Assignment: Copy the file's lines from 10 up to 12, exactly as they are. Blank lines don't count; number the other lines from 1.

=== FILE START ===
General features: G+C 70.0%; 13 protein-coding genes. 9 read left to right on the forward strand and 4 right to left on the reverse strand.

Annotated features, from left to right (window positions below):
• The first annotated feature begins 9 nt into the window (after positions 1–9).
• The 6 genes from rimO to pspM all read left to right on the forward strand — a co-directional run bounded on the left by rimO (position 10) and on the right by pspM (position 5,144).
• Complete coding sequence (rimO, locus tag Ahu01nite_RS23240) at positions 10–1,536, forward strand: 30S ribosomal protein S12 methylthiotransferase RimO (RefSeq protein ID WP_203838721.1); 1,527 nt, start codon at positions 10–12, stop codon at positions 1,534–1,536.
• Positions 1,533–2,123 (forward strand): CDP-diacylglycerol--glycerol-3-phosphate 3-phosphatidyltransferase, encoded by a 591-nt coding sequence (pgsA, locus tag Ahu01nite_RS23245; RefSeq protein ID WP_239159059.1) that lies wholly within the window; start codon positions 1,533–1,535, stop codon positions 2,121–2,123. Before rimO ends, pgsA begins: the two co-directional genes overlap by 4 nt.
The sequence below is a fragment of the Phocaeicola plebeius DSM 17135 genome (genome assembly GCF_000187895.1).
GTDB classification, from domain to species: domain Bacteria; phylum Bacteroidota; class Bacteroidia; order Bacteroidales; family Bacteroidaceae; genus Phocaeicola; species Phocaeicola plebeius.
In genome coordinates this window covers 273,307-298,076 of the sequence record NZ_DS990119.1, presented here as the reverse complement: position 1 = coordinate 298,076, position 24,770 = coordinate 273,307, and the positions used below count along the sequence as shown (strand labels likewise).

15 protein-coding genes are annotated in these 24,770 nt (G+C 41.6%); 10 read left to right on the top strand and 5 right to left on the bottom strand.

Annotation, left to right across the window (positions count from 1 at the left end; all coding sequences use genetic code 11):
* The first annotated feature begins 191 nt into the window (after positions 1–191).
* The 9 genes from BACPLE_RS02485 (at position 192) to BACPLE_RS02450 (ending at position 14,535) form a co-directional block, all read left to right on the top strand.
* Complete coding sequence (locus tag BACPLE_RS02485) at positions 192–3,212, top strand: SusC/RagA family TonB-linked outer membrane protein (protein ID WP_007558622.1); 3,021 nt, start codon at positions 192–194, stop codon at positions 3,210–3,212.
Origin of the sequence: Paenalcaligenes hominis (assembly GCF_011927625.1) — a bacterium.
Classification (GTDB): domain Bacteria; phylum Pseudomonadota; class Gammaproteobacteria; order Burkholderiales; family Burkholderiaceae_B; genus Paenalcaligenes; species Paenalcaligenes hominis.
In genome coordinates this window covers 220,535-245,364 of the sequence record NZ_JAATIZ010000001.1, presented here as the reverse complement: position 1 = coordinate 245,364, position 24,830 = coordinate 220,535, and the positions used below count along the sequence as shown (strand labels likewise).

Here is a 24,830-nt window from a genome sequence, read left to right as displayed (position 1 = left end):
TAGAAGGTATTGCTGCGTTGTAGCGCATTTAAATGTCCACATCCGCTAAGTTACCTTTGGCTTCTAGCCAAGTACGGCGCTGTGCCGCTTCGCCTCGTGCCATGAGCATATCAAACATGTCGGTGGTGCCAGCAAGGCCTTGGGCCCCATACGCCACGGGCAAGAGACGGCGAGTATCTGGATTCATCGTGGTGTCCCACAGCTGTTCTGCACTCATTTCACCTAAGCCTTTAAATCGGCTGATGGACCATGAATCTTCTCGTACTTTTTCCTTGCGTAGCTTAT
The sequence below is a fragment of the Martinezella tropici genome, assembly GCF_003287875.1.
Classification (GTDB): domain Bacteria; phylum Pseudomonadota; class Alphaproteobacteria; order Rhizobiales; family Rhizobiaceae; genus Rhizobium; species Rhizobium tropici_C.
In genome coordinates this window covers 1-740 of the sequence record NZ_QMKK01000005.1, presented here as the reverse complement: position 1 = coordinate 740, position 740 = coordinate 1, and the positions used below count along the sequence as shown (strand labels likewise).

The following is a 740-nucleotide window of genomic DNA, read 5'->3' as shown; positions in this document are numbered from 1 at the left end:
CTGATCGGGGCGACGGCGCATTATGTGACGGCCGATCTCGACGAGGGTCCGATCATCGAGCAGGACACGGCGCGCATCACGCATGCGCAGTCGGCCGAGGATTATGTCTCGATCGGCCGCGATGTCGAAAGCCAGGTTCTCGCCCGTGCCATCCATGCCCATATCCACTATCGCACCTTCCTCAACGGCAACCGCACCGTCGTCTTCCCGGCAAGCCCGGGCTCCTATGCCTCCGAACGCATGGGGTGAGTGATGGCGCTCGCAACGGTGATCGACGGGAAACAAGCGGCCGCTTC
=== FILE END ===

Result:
15 protein-coding genes are annotated in these 24,770 nt (G+C 41.6%); 10 read left to right on the top strand and 5 right to left on the bottom strand.

Annotation, left to right across the window (positions count from 1 at the left end; all coding sequences use genetic code 11):
* The first annotated feature begins 191 nt into the window (after positions 1–191).